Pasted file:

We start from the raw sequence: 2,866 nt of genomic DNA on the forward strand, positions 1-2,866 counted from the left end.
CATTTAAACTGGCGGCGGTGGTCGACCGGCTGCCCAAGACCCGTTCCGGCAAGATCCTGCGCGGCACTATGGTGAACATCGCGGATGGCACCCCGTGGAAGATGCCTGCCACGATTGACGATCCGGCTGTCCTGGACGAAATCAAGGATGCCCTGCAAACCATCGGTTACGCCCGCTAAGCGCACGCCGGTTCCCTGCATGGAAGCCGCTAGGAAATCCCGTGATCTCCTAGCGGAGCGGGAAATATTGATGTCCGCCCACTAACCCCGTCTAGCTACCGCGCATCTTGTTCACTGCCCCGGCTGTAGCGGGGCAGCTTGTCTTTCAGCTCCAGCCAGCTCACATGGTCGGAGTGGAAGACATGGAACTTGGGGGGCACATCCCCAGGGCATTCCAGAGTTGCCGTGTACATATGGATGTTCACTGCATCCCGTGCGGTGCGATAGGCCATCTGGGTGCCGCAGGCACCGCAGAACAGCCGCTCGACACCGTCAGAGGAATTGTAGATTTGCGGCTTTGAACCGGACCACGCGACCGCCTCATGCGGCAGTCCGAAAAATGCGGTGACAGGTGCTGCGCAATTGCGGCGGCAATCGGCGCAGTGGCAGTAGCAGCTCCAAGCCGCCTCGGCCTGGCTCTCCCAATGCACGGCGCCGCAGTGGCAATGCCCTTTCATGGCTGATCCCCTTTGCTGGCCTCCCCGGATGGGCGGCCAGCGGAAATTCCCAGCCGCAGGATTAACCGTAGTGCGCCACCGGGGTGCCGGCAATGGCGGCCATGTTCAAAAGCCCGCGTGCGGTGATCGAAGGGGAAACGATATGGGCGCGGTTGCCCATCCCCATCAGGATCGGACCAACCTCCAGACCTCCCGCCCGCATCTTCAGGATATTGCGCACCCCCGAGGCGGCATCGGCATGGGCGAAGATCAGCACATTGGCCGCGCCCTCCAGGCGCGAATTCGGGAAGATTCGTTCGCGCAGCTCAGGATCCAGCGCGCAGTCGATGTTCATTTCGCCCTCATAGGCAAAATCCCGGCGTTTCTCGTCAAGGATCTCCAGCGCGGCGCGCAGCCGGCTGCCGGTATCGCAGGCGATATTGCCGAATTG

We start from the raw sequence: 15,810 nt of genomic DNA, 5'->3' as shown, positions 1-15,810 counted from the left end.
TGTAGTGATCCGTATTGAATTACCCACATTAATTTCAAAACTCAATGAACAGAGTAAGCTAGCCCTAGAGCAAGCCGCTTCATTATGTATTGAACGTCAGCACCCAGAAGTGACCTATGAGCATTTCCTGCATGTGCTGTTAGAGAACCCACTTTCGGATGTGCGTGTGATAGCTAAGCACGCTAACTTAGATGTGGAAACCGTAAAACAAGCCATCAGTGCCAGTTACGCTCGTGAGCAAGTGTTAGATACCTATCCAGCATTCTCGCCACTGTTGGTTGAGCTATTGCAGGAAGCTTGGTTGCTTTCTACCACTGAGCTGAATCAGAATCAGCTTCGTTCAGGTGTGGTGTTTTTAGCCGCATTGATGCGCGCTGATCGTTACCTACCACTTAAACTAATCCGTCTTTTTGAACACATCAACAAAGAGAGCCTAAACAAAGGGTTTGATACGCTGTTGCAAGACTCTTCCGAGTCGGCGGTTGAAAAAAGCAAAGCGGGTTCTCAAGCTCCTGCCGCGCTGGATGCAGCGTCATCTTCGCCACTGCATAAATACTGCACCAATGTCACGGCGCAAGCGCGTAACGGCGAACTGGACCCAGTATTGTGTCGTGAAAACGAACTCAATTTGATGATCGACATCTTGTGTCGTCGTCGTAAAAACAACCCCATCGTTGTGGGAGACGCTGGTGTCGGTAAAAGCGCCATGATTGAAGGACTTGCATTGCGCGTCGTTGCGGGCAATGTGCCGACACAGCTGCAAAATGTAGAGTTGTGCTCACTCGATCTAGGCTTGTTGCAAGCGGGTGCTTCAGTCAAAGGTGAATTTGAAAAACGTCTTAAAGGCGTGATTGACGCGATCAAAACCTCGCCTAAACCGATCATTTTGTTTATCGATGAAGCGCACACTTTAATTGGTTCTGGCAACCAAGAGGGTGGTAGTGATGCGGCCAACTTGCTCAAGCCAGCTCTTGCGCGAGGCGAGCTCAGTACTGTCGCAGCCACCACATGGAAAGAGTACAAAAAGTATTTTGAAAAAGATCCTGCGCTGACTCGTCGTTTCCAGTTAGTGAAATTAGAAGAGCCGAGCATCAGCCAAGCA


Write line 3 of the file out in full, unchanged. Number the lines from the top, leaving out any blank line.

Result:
We start from the raw sequence: 15,810 nt of genomic DNA, 5'->3' as shown, positions 1-15,810 counted from the left end.